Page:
New Study Reports on CD and Radio Popularity

Myxer just released a report from a recent study they conducted, showing some very encouraging news for independent artists. The overwhelming majority of their users are buying CDs, and just under half of them use the radio as their primary means of discovering new music.

Despite the rise in smartphone users, and increase in purchases of mobile entertainment content, traditional media channels (including packaged CDs, live events, radio and television) still remain a popular way for people to access new music and artists. Captured in the latest BoomBox report, Myxer today reveals some surprising user preferences as they relate to music purchases, behaviors and trends across its 35 million-member community.

Check out the full results on the Music Industry News Network.

Using CDs and DVDs to Boost Response

The benefits of CDs and DVDs go far beyond entertainment. They have introduced new opportunities for effective business communication. And that’s especially critical during an era when every marketing and PR expenditure is mercilessly scrutinized.

Discs offer a simple, universal means to convey information to anyone, anywhere. You have to do some serious hunting to find a household that doesn’t have a DVD player, and computer DVD drives will play everything from the latest movie releases to the earliest audio CDs. Read more…

An Indie That Believes in CDs

The New York Times recently published “An Indie That Believes in CDs,” an article about the Concord Music Group and their continuing success. Glen Barros, Concord’s chief executive, says their label focuses on older folks, those who are committed to “timeless and authentic” music as well as great sound quality. This, in addition to their more balanced business model – all albums in their catalog pull their own weight – has Concord on track to make more than $100 million in revenue this year.

“The future of the music business is very bright,” Mr. Barros said. “People want to listen to great music.”

Read the entire article on the New York Times site.

Want to Make a Living? Be Everywhere.

Selling OutThe visually-oriented blog Information is Beautiful just posted some interesting stats and graphs displaying how much independent artists must sell through various channels online in order to earn the US minimum wage. It didn’t come as any surprise to us to see CD Baby’s name come up for ALL the channels through which you can sell music to your fans, but it is nice to see what we already knew confirmed by an outside study. Read more…

Should You Give Your Music Away?
The Great Debate.

No one’s arguing that the changes in the music industry haven’t tipped the scales in favor of the independents. Not only can you forge a path to success without the help of a label, you can choose from a variety of means to achieve it. But that leaves a number of questions on the table, including whether or not you ought to give your music away for free.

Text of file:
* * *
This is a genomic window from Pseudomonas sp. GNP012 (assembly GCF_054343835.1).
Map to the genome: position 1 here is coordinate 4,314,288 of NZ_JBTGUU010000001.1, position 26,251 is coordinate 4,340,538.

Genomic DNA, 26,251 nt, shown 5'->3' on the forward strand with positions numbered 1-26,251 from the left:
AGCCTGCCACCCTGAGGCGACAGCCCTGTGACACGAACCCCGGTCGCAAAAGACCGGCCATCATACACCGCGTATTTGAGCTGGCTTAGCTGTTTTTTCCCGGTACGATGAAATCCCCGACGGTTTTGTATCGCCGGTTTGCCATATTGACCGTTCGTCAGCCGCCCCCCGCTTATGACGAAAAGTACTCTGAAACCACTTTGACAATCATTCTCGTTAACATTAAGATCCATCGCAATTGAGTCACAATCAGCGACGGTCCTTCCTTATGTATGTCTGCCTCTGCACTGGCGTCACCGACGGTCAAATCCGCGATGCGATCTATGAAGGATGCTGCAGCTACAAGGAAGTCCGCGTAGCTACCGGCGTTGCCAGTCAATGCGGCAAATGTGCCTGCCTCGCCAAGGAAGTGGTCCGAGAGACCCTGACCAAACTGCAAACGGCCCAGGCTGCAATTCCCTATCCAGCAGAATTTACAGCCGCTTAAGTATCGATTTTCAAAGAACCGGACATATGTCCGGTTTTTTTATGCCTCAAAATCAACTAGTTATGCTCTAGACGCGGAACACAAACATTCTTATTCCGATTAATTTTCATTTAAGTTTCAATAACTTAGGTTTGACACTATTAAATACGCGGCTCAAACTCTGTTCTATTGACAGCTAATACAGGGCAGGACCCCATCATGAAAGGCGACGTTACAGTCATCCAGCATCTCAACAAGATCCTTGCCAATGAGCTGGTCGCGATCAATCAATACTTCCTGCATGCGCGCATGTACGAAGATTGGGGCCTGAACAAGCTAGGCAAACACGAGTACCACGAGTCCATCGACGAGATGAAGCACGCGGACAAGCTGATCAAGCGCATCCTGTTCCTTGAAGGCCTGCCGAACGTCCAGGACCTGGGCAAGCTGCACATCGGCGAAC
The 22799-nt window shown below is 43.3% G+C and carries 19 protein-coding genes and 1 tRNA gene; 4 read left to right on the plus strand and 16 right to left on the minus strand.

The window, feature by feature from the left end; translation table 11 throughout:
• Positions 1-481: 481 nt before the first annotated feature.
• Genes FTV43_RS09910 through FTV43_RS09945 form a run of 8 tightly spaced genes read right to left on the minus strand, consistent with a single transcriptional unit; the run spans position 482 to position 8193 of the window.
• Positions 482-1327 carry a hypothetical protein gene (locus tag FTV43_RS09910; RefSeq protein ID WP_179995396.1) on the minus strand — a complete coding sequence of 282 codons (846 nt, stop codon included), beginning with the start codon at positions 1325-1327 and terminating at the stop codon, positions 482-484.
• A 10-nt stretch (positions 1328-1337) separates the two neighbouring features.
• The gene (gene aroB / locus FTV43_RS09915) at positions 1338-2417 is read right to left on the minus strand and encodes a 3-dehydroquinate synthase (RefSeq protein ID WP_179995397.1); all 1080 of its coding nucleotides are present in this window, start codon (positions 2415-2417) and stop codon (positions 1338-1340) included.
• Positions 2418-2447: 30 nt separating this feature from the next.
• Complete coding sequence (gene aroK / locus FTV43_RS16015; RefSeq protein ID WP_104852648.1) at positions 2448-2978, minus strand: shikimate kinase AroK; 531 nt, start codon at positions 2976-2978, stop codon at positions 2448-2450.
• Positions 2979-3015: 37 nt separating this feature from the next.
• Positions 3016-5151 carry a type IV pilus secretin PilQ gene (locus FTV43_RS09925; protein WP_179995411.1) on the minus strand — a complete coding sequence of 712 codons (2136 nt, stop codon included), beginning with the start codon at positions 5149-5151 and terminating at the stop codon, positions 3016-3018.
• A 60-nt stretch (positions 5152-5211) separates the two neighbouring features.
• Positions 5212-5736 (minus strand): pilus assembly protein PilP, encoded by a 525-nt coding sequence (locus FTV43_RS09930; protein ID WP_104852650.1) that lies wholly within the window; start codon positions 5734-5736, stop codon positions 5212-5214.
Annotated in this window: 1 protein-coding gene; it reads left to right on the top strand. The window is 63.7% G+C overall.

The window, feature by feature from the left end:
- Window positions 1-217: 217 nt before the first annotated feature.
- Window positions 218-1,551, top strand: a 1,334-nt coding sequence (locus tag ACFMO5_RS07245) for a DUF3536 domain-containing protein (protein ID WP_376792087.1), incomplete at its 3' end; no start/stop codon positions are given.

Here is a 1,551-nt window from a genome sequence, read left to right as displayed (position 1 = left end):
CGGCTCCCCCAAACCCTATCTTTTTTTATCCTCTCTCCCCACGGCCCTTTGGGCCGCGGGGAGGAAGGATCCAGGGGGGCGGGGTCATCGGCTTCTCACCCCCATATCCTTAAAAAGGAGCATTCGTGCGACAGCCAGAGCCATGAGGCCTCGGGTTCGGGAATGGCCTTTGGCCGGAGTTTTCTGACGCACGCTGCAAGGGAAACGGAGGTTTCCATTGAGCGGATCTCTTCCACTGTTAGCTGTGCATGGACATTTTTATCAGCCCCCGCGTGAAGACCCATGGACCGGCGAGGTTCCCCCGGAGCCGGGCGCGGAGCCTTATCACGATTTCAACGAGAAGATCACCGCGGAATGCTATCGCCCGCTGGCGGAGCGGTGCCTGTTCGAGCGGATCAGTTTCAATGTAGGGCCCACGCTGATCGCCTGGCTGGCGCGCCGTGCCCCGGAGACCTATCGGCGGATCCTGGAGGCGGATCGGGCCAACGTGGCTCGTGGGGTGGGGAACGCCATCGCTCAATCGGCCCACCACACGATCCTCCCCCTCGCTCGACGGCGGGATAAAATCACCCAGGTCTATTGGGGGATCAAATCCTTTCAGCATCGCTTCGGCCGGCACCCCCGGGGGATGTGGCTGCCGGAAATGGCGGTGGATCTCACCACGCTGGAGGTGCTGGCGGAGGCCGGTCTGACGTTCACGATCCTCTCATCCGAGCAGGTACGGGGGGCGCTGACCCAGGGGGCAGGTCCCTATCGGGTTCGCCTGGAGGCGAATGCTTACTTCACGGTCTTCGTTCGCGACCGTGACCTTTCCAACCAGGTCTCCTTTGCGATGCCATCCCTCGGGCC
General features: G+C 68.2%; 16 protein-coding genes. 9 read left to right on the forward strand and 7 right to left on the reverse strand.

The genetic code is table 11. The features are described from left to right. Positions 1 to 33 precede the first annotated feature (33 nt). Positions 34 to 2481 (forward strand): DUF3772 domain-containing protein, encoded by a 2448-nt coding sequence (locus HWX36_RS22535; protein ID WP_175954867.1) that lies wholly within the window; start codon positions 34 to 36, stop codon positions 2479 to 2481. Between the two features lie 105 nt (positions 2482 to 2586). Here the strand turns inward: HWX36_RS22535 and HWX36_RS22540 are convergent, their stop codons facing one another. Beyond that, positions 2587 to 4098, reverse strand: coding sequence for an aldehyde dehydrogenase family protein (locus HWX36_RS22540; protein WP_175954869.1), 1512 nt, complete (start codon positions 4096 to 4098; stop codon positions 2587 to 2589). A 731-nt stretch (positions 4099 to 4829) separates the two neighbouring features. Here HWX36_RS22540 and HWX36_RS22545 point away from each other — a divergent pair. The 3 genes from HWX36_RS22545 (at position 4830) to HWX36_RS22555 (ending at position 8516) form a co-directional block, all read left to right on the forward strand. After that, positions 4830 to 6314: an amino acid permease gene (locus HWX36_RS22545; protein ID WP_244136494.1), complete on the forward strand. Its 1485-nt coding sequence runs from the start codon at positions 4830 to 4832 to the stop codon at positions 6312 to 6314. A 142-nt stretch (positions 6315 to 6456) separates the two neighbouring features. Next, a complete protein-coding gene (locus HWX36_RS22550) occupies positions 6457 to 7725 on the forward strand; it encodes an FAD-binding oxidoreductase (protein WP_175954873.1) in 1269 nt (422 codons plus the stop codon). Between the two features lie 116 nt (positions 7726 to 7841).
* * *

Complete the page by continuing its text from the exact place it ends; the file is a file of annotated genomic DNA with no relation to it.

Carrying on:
As an indie, CD and download sales can be a huge part of the equation in regard to your income. Read more…

What is a Free CD Worth?

I recently had someone on the Disc Makers blog ask me about a promotion they were thinking of doing for their upcoming CD. The idea was to give out 50-100 CDs to fans who were willing to recruit a certain number of their friends to join the band’s Facebook fan page. I thought it brought up some things that are worth thinking about. Here was my response:

My first thought is that you might get a better return on investment with Facebook advertising. Read more…

CD release tips

cdparty So you’ve put your blood, sweat, and money into making your new CD. One of the best ways to ensure disappointing results with your new CD is to release it with no plan for how to market it. Time and time again I’ve seen artists release CDs by just “making it available.” They put out a CD and ask people to buy it. They don’t pick a single and don’t have a plan to build anticipation. Don’t let that be you! Read more.

Tips to Ensure Success with Mastering

Paul Elliott, senior mastering engineer at Disc Makers’ SoundLab mastering studios, offers a few tips to help artists get the most out of their mastering sessions, as well as some of his own opinions about the role of mastering in the album-making process.

First, prepare an accurate track listing – in the proper order – of all the songs you are sending to the mastering engineer. If there are any alternate mixes, be sure those are clearly labeled and tell the engineer which one you prefer be used. Read more…

6 key ingredients for creating good photos

janisWhat do you first notice when you see a CD cover? My guess is it’s the image, whether it’s an illustration or a photo. The images on your package can make or break the design and be the difference between getting noticed or being left on the shelf. In many cases, a great design starts with great photos. The images are what “drive” the design. If you plan to include photos of you or your band, you want those photos to look professional. Read more…

Learning To Sell Effectively

If you plan on being successful in the music business then you’re going to have to learn how to sell. Whether that means selling out shows, selling CDs, or selling your bass player on the idea that he should start wearing deodorant, you need to learn how to sell. The way that you sell is indicative of how you view the world and will go a long way towards determining your level of true success and happiness.

At least once a day I walk a half mile down the Walk of Fame on Hollywood Boulevard to get to Starbucks. I see more sales pitches in a week then most people see in a lifetime. Everywhere I look someone is either trying to get someone to go on a tour, take a personality test, buy their CD, give them money, join their church, or any number of other things. Read more…